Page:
Suffolk Mind backs mental health pledge to improve workplace attitudes
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A Suffolk mental health charity is set to sign a national pledge which will encourage employers to rethink public attitudes toward mental health in the workplace.
Suffolk Mind will join the 450-plus organisations that have signed up to the Time to Change Employer Pledge a signing ceremony in Ipswich on Tuesday.
The commitment aims to create a positive shift in public attitudes toward mental health issues, supporting communities, schools and workplaces to achieve this aim.
With almost one in three people experiencing problems with mental health while in employment, and mental ill-health cited as the leading cause of sickness absence in the UK, organisations are being urged to provide better support.
At the signing ceremony, the chief executive of Suffolk Mind, Jon Neal, will say: “All employers, large and small, can sign up and we can help everyone to create environments at work that are better for preventing mental ill health from occurring in the first place.
“Suffolk Mind is an employer too, and it’s only right that we hold ourselves up to external scrutiny to make sure we’re doing as much as we can to support our own teams.”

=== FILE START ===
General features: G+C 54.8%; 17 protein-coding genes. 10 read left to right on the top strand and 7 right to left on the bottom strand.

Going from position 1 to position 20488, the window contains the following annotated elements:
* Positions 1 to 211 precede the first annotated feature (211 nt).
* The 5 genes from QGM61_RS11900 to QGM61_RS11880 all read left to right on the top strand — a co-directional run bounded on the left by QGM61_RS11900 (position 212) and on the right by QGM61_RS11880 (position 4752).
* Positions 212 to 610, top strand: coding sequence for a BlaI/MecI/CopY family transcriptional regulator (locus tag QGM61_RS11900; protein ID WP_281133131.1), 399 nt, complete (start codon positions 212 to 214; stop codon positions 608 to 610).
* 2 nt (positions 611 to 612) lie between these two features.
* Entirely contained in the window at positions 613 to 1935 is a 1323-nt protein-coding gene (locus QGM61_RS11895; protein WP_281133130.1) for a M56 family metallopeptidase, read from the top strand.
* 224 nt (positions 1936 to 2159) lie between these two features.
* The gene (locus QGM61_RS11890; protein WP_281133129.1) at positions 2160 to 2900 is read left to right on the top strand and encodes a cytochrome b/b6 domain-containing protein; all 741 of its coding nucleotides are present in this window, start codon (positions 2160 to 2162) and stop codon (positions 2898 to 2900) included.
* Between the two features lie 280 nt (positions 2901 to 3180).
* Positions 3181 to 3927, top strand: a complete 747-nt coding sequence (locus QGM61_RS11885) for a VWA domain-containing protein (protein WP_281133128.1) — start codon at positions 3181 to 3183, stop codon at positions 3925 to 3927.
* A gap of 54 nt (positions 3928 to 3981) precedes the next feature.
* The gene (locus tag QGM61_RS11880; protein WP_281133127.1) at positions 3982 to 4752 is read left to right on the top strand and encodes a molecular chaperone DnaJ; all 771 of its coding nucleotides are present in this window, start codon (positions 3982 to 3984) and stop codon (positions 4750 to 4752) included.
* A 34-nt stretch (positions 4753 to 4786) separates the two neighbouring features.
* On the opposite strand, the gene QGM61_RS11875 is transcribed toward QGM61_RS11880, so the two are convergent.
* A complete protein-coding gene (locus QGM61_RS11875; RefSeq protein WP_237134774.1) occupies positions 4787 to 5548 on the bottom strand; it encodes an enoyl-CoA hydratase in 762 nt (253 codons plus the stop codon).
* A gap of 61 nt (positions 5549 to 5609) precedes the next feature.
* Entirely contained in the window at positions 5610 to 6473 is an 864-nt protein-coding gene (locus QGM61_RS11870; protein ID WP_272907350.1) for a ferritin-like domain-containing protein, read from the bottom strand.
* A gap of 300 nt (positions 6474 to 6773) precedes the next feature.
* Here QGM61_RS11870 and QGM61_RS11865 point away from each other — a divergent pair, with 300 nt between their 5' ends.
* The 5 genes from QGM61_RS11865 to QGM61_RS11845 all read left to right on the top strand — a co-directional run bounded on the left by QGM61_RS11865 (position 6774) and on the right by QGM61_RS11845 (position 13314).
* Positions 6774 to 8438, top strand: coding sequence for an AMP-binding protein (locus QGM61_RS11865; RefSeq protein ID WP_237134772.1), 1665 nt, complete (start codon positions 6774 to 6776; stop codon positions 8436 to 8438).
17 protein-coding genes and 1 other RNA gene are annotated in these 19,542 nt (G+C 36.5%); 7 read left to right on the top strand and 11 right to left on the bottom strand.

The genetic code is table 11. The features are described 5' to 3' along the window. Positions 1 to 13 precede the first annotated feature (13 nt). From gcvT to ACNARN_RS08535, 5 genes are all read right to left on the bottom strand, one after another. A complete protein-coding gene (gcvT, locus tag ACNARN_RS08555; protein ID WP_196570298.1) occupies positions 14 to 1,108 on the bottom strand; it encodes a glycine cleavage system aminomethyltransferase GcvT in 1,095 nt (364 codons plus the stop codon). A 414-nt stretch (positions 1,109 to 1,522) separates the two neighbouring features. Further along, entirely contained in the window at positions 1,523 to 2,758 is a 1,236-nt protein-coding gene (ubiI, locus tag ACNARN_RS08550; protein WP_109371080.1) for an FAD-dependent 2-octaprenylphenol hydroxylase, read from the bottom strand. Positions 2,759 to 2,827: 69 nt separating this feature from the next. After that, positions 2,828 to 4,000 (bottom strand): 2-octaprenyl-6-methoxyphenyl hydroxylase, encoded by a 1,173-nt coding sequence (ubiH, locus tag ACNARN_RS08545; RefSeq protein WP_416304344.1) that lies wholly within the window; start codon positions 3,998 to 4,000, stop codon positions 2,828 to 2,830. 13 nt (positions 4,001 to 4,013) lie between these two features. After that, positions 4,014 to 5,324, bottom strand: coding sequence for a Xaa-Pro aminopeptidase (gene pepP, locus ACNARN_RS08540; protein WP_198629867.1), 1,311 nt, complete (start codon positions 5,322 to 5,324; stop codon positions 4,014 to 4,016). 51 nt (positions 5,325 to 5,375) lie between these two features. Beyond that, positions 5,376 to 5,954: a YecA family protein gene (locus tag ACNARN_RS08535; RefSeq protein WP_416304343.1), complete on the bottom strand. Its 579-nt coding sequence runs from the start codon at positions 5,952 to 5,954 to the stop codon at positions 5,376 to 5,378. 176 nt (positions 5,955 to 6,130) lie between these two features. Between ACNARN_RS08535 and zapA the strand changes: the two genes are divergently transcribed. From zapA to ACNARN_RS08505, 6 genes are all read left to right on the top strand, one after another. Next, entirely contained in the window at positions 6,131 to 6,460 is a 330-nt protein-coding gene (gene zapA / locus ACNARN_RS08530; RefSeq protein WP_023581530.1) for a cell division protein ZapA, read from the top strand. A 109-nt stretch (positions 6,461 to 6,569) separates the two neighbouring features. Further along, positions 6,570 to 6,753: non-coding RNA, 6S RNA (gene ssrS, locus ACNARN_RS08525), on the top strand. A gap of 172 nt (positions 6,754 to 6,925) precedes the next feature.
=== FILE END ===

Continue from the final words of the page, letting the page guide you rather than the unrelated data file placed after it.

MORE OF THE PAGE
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The Suffolk charity will be offering a workplace wellbeing course to their staff and other organisations around the country, which will include training in effective communication around mental health issues, stress management, mental health awareness, and getting better sleep.
In response to Suffolk Mind’s decision to sign the pledge, Jo Loughran, interim director of Time to Change, has said that “it’s fantastic to see organisations like Suffolk Mind taking the lead”.
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He added: “We know it can be hard to talk about mental health, which is why we’re supporting employers to open up; to talk and to listen.
“Too many people with mental health problems are made to feel isolated, ashamed and worthless, but with the right support, those of us with mental health problems can recover and have equal opportunities in all areas of life.
“With one in six British workers experiencing mental illness, it’s time for businesses to make a change and start creating more mentally healthy workplaces.”